Hail to the Chief

Great White North to White House

Published: Nov 03 2015, 01:01:am

My Fellow Canadians . . .

Tuesday, November 3, 2015.

CONFLICTS IN THE CORRIDORS of power have inspired many a film-maker. From the beginning, Canadians have been involved in making such dramas come alive, bringing authority to the POTUS — President Of The United States — role in a variety of screen incarnations. From the brief descriptions given below, identify the actor whose character found his way into the Oval Office.

1.     He played an historical U.S. president in director D.W. Griffith's farewell film, Abraham Lincoln (1930), and an imaginary one named Judson Hammond in the idealistic fantasy Gabriel Over the White House (1933). He also had the role of Ambassador Joseph E. Davies, entrusted by Franklin Roosevelt with a Mission to Moscow (1943).

2.     The Lincoln-Douglas debates, the historical confrontation between presidential hopefuls Abraham Lincoln and Stephen Douglas, were foreshadowed in their clash for the affections of Mary Todd. In the 1940 film, Abe Lincoln in Illinois, both Lincoln and Douglas were played by Canadians, one of whom went on to reprise the Lincoln role in 1962's How the West Was Won.

3.     As Francisco Madero, president of Mexico, he inspired the loyalty of Yul Brynner's bandit-patriot in Villa Rides (1968). As Elihu Root, Nobel Peace Prize-winner, he was Woodrow Wilson's personal ambassador to the embattled court of  Russia's Nicholas and Alexandra (1971). He is best remembered, though, in the title role of Wilson (1944), a moving portrayal of Woodrow Wilson, the president who led America during the First World War.

4.     As William Howard Taft, America's first golfer president, he is present to see Shia LaBeouf's Francis Ouimet compete in the 1913 U.S. Open, in 2005's The Greatest Game Ever Played. Though related to a performer with more famous presidential credits, he remains the only actor to have played the obscure Taft on the big screen.

5.     He played John F. Kennedy, the president who presided over a nuclear showdown with the Soviet Union in October, 1962. Remembered as the Cuban missile crisis, it was the subject of director Roger Donaldson's historical thriller Thirteen Days (2000). He then played an unnamed fictional president, one sympathetic to Nicolas Cage's cryptological adventurer questing for the truth behind the Lincoln assassination in 2004's National Treasure: Book of Secrets.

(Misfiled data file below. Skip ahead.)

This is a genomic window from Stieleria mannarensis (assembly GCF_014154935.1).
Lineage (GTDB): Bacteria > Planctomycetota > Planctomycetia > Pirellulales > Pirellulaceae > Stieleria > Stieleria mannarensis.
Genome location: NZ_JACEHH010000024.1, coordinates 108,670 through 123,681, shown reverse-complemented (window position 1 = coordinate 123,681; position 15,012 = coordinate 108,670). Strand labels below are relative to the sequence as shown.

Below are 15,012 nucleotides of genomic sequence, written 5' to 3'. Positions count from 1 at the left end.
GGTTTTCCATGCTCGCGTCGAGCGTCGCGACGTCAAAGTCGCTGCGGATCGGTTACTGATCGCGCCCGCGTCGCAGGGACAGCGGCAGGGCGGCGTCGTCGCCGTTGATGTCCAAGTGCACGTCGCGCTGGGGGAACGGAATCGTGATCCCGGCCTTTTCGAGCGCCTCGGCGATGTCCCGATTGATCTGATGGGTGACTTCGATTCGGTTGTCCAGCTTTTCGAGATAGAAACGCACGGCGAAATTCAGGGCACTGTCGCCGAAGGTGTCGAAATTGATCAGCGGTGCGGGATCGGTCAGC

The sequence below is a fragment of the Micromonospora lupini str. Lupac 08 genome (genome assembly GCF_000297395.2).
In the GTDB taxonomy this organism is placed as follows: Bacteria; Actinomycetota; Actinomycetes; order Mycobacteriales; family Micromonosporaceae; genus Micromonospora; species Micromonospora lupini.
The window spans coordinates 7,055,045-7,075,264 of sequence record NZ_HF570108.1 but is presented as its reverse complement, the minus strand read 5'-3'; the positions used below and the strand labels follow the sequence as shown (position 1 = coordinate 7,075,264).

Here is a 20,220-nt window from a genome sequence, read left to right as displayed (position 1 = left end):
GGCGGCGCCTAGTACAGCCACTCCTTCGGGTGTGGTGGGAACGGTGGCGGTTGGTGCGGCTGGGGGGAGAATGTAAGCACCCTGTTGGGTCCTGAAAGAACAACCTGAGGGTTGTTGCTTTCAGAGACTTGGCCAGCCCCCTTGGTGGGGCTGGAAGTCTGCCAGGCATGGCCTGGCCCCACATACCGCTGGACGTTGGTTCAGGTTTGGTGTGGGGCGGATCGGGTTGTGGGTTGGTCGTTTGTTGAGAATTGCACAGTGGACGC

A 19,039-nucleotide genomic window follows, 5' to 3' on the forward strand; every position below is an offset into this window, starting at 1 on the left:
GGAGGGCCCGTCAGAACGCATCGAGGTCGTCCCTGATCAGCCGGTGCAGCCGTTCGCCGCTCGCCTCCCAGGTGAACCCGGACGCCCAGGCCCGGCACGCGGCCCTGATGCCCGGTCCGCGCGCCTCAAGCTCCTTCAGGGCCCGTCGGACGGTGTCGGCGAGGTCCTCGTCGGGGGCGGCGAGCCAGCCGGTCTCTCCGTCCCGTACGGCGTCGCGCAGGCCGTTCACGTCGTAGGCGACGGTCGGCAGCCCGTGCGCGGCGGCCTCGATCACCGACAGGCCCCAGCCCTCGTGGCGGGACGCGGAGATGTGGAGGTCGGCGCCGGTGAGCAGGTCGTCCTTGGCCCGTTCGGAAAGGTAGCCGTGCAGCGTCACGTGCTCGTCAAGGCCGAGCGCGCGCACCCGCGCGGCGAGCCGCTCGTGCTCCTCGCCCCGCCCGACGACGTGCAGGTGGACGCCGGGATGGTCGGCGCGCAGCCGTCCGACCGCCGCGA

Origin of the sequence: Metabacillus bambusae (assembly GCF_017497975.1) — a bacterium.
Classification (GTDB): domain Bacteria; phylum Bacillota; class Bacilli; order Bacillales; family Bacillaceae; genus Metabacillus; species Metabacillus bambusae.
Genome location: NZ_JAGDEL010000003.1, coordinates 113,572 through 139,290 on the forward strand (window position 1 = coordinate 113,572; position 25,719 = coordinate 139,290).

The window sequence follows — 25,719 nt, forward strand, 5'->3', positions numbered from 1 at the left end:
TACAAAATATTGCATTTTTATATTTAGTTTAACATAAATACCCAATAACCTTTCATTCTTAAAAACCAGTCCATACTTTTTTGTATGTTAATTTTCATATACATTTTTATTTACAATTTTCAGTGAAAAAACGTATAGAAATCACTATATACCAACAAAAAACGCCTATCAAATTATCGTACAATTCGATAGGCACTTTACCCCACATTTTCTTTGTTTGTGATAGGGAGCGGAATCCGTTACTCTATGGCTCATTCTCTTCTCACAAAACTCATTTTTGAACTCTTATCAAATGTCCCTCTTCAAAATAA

Bonus 1.    When John Wayne set out to produce his 1970 television "special" Swing Out, Sweet Land, a Thanksgiving variety show celebrating America, he called upon two Canadians to portray the presidents George Washington and John Adams. Each brought a properly commanding presence to his role. Name them.

Bonus 2.    As the incumbent fictional president William Haney, he is third billed after Jack Lemmon and James Garner, who play former presidents Russell Kramer and Matt Douglas. They all appear in director Peter Segal's 1996 comedy thriller My Fellow Americans. He came to fame, though, doing satirical portrayals of real presidents Richard Nixon and Jimmy Carter on television's Saturday Night Live.

1.     Walter Huston (born in Toronto; 1883-1950).
2.     Gene Lockhart (born in London, Ontario: 1991-1957) played Douglas, while Raymond Massey (born in Toronto; 1896-1983) appeared as Lincoln in both films.
3.    Alexander Knox (born in Strathroy, Ontario; 1907-1995).
4.    Walter Massey  (born in Toronto; 1828-2014), was the cousin of Lincoln portrayer Raymond Massey.
5.    Bruce Greenwood (born in 1956 in Noranda, Quebec).

Bonus 1    Lorne Greene (born in Ottawa; 1915-1987) played Washington, while William Shatner (born in 1931 in Montreal) appeared as Adams.
Bonus 2    Dan Aykroyd (born in 1952 in Ottawa).

The above is a restored and updated version of Quiz 17, one of 78 included in The Canadian Movie Quiz Book by Michael Walsh, originally published in 1979. For additional information on this archived material, please visit my FAQ.